(Remarks for University of Toronto Scarborough Muslim Students’ Association event February 28, 2021)
by David Matas
How was forced organ harvesting uncovered? The story starts with a whistleblower, a woman with a pseudonym Annie, who made a public statement in March 2006 that her ex-husband had been harvesting corneas of Falun Gong practitioners from 2003 to 2005 in Sujiatun hospital in Shenyang City in Liaoning Province in China. Other doctors in the hospital had been harvesting other organs. The Falun Gong were killed through organ extraction. Their bodies, after organ extraction, were cremated.
The official Chinese government response was that what Annie said was a groundless rumour, an absurd, despicable act, an evil minded lie, a mud‑throwing activity, and a sheer fabrication by overseas Falun Gong. As Shakespeare might have said, the Chinese Communist Party doth protest too much methinks.
Despite the vehement protests of the Party, this much was certain from the start. Annie was not a Falun Gong practitioner. She had come from Shenyang and she and her ex-husband had been working at the Sujiatun Hospital.
Her public statement generated concerns among foreign governments and human rights NGOs, as well as from the Falun Gong community itself. However, evidence to confirm what Annie had said was hard to find.
So, an NGO based in Washington DC, The Coalition to Investigate the Persecution of Falun Gong came to David Kilgour and me, asking us to investigate. They gave us no money, no data and no directions. All they gave us was a question: Will you do this?
I was then and am still now a lawyer in Winnipeg with a focus on international human rights law and in particular refugee law. I knew from my legal work that Falun Gong were persecuted in China. But that did not mean that they were persecuted in this way, killed for their organs.
I also knew that determining whether Annie said was true or untrue was not going to be easy. The issue here was not whether what Annie described happened once or occasionally, but whether it was happening systematically.
The very nature of what was described meant that there was not likely to be witnesses. Nothing happened in public. Everyone present was either a victim or perpetrator. The victims did not survive to tell.
Perpetrator evidence was not likely to be available. Even if it were, it was not necessarily going to be reliable, since perpetrators often distort facts to exonerate themselves.
The cremation of bodies of victims meant no forensic evidence was going to be available. The scene of the crime, if there was one, was an operating theatre, cleaned up after every operation. Chinese government and hospital records are not publicly accessible.
The evidence from Annie was mostly evidence of what her husband told her. She herself did not claim to be present at the organ extraction operations. Moreover, even if she were, how would she, how would anyone know the spiritual beliefs of a sedated body on an operating table?
The Chinese government attempted to disprove what Annie said by showing a picture of the hospital and also by conducting a tour of the hospital. However, neither of these, objectively, could amount to disproof.
The difficulty in dealing with this subject matter was a reason why I took it on. Because I had been long and heavily involved in the human rights world, I knew its research limitations. Government and inter-governmental organizations tend to rely on NGOs. NGOs tend to gravitate towards the quick and easy. Human rights NGOs are essentially advocacy organizations with research wings appended to substantiate their work. The hard to figure out is not much use to them, because even if and when figured out, it is hard to communicate.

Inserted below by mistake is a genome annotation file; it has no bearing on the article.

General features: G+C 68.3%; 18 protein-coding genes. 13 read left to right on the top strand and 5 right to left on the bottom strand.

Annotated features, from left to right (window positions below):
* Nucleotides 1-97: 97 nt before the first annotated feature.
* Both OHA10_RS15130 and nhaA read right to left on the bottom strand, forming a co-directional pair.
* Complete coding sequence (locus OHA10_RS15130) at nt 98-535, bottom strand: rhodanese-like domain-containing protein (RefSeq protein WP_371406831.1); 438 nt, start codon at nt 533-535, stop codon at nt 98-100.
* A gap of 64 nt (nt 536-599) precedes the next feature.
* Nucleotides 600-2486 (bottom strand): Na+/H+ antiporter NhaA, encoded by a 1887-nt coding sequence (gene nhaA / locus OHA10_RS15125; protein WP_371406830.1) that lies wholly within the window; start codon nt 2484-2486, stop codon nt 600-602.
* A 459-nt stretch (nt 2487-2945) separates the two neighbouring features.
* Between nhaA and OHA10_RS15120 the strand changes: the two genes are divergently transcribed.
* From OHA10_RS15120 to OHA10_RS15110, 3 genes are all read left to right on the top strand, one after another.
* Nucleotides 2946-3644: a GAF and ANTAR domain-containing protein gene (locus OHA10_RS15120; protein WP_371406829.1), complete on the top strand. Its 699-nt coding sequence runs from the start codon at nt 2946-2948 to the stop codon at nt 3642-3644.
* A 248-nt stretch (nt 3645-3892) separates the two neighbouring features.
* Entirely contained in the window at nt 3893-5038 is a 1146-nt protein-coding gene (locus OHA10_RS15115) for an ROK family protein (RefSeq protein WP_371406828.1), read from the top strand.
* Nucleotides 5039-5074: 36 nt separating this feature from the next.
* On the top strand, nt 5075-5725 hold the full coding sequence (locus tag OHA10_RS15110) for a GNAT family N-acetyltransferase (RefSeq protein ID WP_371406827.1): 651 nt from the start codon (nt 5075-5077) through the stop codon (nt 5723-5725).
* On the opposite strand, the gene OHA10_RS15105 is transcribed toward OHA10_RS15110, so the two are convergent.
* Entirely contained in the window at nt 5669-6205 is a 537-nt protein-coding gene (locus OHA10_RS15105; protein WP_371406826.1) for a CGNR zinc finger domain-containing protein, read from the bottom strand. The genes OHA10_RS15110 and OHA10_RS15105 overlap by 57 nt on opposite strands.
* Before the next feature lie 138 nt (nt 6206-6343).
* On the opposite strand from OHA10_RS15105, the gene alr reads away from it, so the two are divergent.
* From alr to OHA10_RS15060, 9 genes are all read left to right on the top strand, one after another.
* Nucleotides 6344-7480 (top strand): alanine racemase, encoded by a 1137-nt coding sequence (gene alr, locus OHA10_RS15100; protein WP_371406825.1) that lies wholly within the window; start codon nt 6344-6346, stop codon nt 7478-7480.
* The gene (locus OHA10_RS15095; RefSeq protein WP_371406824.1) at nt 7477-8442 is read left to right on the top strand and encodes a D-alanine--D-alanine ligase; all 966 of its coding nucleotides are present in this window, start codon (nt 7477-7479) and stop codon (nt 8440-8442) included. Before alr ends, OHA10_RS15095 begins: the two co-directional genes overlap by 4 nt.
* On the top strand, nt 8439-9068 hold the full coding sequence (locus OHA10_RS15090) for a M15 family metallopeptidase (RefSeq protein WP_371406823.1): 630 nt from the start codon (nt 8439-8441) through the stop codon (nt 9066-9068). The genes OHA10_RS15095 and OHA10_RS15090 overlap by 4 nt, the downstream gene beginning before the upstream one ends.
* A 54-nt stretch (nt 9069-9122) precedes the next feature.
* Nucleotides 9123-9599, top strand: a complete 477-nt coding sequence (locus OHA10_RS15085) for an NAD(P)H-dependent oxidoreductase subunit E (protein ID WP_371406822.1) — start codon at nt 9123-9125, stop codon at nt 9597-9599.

I felt that, by working on this file with David Kilgour, I and David Kilgour could be doing something that needed to be done and that no one else might well want to do. So we launched on the task.
But how to go about it? Our task, as I saw it, was not to prove Annie right, but rather to prove Annie either right or wrong and not just leave the issue in limbo.
To engage in that exercise, I constructed evidentiary trails of proof and disproof. If Annie said was true, what evidence would show it was true? If Annie said was false, what evidence would show it was false?
Given the nature of the exercise, there was not likely to be one piece of evidence that would answer these questions. There would be no smoking gun, or as David Kilgour has said, no smoking scalpel. There would rather be different bits of evidence pointing in one direction or the other. A conclusion would have to be drawn by looking at all the evidence together rather than any one piece in isolation.
One can not quarrel with this approach as a research methodology. However, it made communication of our conclusions problematic. We can tell you briefly what our conclusions were. We can tell you also how we came to the conclusions we did, in hundreds of pages and thousands of footnotes. But we can not tell you briefly how we came to those conclusions.
In a nutshell, we found that Falun Gong were being killed for their organs on an industrial scale. The killing through organ extraction was not just happening in Sujiatun Hospital, not just in Shenyang City not just in Liaoning Province. It was happening throughout China. It was not just happening the years Annie said her husband was doing it; it started with Falun Gong in the early 2000s and continues to this day.
Moreover, it was not just Falun Gong who were victims. Also victims were Tibetans, Uyghurs, House Christians, notably Eastern Lightning, and persons sentenced to death for common crimes. Indeed, though at the time of our report the large numbers were Falun Gong, the first prisoner of conscience victims were Uyghurs.
There were practical reasons for the primacy of Falun Gong as victims. Among those, in 2006, were that China did not have a national organ distribution system and that ischemic times – the time organs could survive outside the body, for most organs – were short. Organs for transplantation were all sourced locally. And the Falun Gong, because of their huge numbers in arbitrary indefinite detention, were everywhere.